Belinostat Injection : Uses, Side Effects, Interactions & More
Why is this medication prescribed?
Belinostat is used to treat peripheral T-cell lymphoma (PTCL; a form of cancer that begins in a certain type of cell in the immune system) that has not improved or has come back after treatment with other medications. Belinostat belongs to a class of medications called histone deacetylase inhibitors. It works by killing cancer cells.
How should this medicine be used?
Belinostat comes as a solution (liquid) to be injected intravenously (into a vein) by a doctor or nurse in a hospital or clinic. It is usually administered over a 30-minute period once a day on days 1 to 5 of a 21-day cycle. Your treatment will likely continue until your condition worsens or develops serious side effects.
Your doctor may need to adjust your dose or stop your treatment if you experience certain side effects. Be sure to tell your doctor how you feel during your treatment with belinostat injection.
Other uses for this medicine
This medication may be prescribed for other uses; ask your doctor or pharmacist for more information.
What special precautions should I follow?
Before receiving belinostat injection,
- Tell your doctor and pharmacist if you are allergic to belinostat injection, any other medications, or any of the ingredients in belinostat injection. Ask your pharmacist for a list of the ingredients.
- Tell your doctor and pharmacist what other prescription and over-the-counter medications, vitamins, nutritional supplements, and herbal products you are taking or plan to take or use. Be sure to mention any of the following: indinavir (Crixivan), ketoconazole (Nizoral), or ritonavir (Norvir, in Kaletra). Your doctor may need to change the doses of your medications or monitor you carefully for side effects.
- Tell your doctor if you have previously been treated with other chemotherapy drugs or if you have or think you may have some type of infection now. Also tell your doctor if you have or have ever had kidney or liver disease.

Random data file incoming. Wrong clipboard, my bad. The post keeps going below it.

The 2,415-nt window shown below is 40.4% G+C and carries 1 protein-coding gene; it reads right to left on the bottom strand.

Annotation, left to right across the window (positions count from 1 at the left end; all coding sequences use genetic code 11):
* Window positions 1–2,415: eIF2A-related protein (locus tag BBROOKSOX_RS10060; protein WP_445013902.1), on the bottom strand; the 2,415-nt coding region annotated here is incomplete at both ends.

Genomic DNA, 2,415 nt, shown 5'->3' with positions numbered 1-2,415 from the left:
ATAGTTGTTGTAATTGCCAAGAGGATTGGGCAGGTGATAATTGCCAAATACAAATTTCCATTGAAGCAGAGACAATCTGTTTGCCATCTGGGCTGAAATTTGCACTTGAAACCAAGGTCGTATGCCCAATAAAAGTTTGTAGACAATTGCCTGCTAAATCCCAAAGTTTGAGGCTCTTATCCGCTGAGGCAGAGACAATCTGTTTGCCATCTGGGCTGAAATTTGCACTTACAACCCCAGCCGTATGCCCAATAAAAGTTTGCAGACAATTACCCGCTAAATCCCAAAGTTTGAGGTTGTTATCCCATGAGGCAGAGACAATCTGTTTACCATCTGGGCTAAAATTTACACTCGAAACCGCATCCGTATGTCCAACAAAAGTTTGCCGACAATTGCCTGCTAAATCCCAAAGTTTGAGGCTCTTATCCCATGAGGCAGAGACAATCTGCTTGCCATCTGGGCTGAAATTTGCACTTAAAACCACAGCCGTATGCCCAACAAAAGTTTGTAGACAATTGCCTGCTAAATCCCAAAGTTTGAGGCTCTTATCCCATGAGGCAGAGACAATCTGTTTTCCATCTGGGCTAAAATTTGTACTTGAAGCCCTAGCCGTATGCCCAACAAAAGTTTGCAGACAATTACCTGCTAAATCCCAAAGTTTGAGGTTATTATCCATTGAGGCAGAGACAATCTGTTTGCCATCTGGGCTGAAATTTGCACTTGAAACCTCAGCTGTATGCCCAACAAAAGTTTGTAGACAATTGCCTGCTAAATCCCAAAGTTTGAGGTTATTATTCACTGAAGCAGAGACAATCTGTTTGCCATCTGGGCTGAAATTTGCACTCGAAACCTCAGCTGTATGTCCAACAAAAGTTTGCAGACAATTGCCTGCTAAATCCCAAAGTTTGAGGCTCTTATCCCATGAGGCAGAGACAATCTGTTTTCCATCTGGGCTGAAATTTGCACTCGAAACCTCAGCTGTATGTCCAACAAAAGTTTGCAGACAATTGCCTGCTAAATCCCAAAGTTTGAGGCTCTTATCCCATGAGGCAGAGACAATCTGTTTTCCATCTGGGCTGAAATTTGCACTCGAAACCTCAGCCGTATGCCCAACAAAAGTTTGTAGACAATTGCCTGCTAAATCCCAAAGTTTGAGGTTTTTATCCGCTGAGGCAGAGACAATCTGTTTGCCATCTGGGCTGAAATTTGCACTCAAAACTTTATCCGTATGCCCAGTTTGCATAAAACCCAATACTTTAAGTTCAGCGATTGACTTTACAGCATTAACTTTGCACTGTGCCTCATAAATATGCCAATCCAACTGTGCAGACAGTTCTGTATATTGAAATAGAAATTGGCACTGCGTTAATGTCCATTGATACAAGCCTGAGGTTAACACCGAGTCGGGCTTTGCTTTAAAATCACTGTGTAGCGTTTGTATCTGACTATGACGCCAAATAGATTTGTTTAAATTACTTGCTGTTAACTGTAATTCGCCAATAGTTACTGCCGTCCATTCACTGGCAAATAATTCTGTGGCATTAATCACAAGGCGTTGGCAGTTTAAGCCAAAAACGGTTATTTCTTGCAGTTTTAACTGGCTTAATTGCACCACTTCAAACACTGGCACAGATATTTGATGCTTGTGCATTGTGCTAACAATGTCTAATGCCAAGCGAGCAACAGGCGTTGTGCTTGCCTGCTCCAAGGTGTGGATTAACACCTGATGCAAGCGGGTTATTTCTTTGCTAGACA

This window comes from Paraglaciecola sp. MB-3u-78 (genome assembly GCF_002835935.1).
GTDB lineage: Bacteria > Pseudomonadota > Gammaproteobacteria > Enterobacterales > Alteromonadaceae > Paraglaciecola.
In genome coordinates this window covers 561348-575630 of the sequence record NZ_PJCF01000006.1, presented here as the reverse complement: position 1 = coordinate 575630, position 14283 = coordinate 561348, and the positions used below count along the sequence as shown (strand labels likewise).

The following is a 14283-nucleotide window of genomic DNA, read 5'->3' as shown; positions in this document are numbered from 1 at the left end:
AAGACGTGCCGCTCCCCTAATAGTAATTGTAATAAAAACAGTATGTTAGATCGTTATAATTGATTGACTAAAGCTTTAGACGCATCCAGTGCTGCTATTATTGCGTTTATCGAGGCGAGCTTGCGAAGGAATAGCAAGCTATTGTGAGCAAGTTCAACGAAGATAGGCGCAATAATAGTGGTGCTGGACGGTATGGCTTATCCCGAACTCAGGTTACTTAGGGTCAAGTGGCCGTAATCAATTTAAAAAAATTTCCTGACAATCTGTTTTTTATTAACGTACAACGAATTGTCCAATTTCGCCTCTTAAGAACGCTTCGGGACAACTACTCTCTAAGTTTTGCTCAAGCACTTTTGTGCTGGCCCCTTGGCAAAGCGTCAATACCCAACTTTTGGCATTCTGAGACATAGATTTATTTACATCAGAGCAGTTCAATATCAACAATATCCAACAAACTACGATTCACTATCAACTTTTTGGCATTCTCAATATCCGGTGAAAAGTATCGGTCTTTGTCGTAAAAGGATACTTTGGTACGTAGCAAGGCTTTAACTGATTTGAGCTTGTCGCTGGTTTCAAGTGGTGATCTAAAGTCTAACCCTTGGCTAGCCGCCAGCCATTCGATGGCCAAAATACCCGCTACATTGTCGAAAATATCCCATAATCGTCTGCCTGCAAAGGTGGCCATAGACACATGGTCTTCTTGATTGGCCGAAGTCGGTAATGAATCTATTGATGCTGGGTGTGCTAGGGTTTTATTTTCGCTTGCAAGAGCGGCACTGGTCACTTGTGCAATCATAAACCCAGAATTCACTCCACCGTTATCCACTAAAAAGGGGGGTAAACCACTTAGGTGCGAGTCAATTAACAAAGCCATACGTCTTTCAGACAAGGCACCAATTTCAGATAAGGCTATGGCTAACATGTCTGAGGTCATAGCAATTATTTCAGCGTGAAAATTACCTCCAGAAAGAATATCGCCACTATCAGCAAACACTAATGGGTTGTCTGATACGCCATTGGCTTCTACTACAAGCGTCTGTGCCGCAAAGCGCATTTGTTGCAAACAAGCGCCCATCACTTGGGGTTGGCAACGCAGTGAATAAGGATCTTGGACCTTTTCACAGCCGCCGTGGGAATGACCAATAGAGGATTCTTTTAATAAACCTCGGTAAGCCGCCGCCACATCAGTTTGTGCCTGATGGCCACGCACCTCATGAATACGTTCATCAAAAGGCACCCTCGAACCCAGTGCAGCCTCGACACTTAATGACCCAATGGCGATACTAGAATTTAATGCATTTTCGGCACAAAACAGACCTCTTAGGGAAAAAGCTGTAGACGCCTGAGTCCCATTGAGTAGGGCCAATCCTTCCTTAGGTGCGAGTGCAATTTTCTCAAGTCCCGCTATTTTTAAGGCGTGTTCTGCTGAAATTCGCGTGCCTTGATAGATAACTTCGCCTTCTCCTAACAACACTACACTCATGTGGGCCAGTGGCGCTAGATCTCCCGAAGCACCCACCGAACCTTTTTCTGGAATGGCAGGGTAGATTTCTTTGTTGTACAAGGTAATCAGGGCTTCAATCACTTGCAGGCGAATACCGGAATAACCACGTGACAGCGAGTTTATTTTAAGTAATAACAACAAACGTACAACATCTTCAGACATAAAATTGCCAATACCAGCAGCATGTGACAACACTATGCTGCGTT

- Tell your doctor if you are pregnant, could be pregnant, or plan to become pregnant. You should not become pregnant while receiving belinostat injection. Talk to your doctor about birth control methods that you can use during your treatment. If you become pregnant while receiving belinostat injection, call your doctor immediately. Belinostat injection can harm the fetus.
- If you are going to have surgery, including dental surgery, tell the doctor or dentist that you are receiving belinostat injection.
What special dietary instructions should I follow?
Unless your doctor tells you otherwise, continue your normal diet.
What side effects can this medication cause?
Belinostat injection may cause side effects. Tell your doctor if any of these symptoms are severe or do not go away:
- decreased appetite
- pain at the injection site
- swelling of the hands, feet, or ankles
Some side effects can be serious. If you experience any of these symptoms, call your doctor immediately:
- fever, cough, chills, muscle aches, flu-like symptoms, or other signs of infection
- painful, frequent, burning or difficult urination
- unusual bleeding or bruising
- shortness of breath
- pain in the right upper stomach area
- yellowing of the skin or eyes
- dark urine
Belinostat injection may cause other side effects. Call your doctor if you have any unusual problems while receiving this medicine.
If you experience a serious side effect, you or your doctor can submit an online report to the Food and Drug Administration (FDA) MedWatch Adverse Event Reporting Program (http://www.fda.gov/Safety/MedWatch) or by phone (1-800-332-1088).
In case of emergency/overdose
In case of overdose, call the poison control helpline at 1-800-222-1222. Information is also available online at https://www.poisonhelp.org/help. If the victim collapsed, had a seizure, is having trouble breathing, or cannot wake up, call 911 immediately.
What other information should I know?
Keep all appointments with your doctor and the laboratory. Your doctor will order certain laboratory tests to check your body’s response to the belinostat injection.
Ask your doctor or pharmacist any questions you have about your medicine.
It is important to keep a written list of all prescription and over-the-counter (non-prescription) medications you are taking, as well as any products such as vitamins, minerals, or other dietary supplements. You should carry this list with you each time you visit a doctor or if you are admitted to a hospital. It is also important information to carry with you in case of emergencies.
Disclaimer: DrLinex has made every effort to ensure that all information is factually accurate, comprehensive and up-to-date. However, this article should not be used as a licensed health care professional’s choice of knowledge and expertise. You should always consult your doctor or other health care professional before taking any medication. The information given here is subject to change and it has not been used to cover all possible uses, directions, precautions, warnings, drug interactions, allergic reactions or adverse effects. The lack of warning or other information for any drug does not indicate that the combination of medicine or medication is safe, effective or appropriate for all patients or all specific uses.